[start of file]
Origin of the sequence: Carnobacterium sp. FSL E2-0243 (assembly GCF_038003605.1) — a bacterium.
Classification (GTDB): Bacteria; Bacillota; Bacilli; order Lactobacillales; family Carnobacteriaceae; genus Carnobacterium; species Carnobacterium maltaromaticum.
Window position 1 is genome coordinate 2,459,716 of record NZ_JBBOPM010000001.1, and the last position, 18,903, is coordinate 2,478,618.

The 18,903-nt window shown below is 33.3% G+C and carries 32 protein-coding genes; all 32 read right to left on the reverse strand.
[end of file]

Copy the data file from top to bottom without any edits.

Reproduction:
Origin of the sequence: Carnobacterium sp. FSL E2-0243 (assembly GCF_038003605.1) — a bacterium.
Classification (GTDB): Bacteria; Bacillota; Bacilli; order Lactobacillales; family Carnobacteriaceae; genus Carnobacterium; species Carnobacterium maltaromaticum.
Window position 1 is genome coordinate 2,459,716 of record NZ_JBBOPM010000001.1, and the last position, 18,903, is coordinate 2,478,618.

The 18,903-nt window shown below is 33.3% G+C and carries 32 protein-coding genes; all 32 read right to left on the reverse strand.